One of the most important revelations from the international drama over Edward Snowden’s NSA leaks in May is the exposure of a nearly lunatic disproportion in threat assessment and spending by the US government. This disproportion has been spawned by a fear-based politics of terror that mandates unlimited money and media attention for even the mosttendentious terrorismthreats, while lethal domestic risks such as contaminated food from our industrialized agribusiness system are all but ignored. A comparison of federal spending on food safety intelligence versus antiterrorism intelligence brings the irrationality of the threat assessment process into stark relief.
In 2011, the year of Osama bin Laden’s death, theState Department reportedthat 17 Americans were killed in all terrorist incidents worldwide. The same year, a single outbreak of listeriosis fromtainted cantaloupekilled 33 people in the United States. Foodborne pathogens also sickened 48.7 million, hospitalized 127,839 and caused a total of3,037 deaths. This is a typical year, not an aberration.
We have more to fear from contaminated cantaloupe than from al-Qaeda, yet the United States spends $75 billion per year spread across15 intelligence agenciesin a scattershot attempt to prevent terrorism, illegally spying on its own citizens in the process. By comparison, the Food and Drug Administration (FDA) isstruggling to secure$1.1 billion in the 2014 federal budget for its food inspection program, while tougher food processing and inspection regulations passed in 2011are held up by agribusiness lobbyingin Congress. The situation is so dire that Jensen Farms, the company that produced the toxic cantaloupe that killed 33 people in 2011,had never been inspected by the FDA.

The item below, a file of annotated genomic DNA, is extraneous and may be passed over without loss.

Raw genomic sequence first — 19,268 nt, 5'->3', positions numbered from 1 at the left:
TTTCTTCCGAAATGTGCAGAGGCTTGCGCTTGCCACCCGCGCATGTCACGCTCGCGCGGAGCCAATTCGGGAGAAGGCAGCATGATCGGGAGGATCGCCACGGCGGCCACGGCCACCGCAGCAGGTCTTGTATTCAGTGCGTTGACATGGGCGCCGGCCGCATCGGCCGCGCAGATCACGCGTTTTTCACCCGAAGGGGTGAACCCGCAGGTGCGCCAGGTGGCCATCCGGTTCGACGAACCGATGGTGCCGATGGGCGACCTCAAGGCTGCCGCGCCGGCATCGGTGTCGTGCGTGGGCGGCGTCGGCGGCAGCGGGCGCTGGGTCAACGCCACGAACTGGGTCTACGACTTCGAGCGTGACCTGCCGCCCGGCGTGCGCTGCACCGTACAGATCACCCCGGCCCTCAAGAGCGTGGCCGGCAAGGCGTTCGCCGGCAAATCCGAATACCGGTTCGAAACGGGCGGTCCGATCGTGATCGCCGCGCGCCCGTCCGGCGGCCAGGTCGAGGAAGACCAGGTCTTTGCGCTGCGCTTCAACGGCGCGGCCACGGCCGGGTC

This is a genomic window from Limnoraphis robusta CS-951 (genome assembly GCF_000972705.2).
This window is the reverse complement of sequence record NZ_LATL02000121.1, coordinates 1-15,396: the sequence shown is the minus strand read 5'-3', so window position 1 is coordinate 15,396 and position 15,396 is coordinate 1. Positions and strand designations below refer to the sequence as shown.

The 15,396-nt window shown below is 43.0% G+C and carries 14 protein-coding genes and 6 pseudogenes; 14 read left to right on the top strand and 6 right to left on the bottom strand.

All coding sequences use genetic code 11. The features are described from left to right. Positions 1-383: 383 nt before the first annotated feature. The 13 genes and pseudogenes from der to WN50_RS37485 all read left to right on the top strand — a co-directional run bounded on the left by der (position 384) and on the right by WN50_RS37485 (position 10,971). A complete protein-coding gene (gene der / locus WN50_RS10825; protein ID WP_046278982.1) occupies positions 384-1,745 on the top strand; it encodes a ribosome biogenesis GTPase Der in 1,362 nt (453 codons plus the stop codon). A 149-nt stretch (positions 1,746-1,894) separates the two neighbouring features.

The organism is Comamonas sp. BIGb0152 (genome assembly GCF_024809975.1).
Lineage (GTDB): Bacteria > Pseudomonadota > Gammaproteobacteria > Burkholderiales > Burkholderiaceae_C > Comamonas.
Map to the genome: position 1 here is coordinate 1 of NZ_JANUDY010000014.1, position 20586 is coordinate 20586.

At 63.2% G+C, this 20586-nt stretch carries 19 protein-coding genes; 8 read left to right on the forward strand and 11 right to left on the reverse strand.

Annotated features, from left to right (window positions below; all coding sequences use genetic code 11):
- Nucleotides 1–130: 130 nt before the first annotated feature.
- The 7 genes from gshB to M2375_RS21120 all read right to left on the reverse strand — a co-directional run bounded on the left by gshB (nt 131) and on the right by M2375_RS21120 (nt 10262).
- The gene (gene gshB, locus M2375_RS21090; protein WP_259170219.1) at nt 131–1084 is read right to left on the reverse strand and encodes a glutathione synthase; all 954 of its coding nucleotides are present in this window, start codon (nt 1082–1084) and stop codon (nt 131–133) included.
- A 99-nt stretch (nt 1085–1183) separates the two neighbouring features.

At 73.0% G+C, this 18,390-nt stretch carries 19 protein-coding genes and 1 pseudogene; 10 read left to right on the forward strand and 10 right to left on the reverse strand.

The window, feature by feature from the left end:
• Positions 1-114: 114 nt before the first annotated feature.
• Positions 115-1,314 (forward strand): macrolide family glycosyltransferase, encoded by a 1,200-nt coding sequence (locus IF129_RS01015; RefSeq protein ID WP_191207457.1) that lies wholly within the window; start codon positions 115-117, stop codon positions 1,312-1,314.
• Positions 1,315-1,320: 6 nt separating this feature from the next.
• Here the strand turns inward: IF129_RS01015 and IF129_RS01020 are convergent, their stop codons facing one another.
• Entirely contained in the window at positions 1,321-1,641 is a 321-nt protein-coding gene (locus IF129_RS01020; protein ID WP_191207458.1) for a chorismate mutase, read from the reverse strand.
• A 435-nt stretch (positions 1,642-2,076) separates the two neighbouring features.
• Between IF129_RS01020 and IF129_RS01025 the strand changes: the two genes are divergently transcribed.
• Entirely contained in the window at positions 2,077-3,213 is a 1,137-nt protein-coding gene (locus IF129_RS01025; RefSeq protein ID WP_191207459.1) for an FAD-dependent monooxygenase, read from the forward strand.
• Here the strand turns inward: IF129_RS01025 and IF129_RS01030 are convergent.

In the past 10 years, outbreaks offoodborne illness have affected all 50 states, with hundreds of food recalls annually involving many of America’s leading brands, including Whole Foods, Trader Joe’s, Taylor Farms Organics, Ralph’s, Kroger, Food 4 Less, Costco, Dole, Kellogg’s and dozens of others. There have beenmulti-state recallsof contaminated cheese, organic spinach, salad greens, lettuce, milk, ground beef, eggs, organic brown rice, peanut butter, mangoes, cantaloupe and hundreds of other popular foods.
Since Sept. 11, 2001, foodborne pathogens havekilled an estimated 36,000 peoplein the United States. During this same period, terrorism has killed 323 Americans worldwide.
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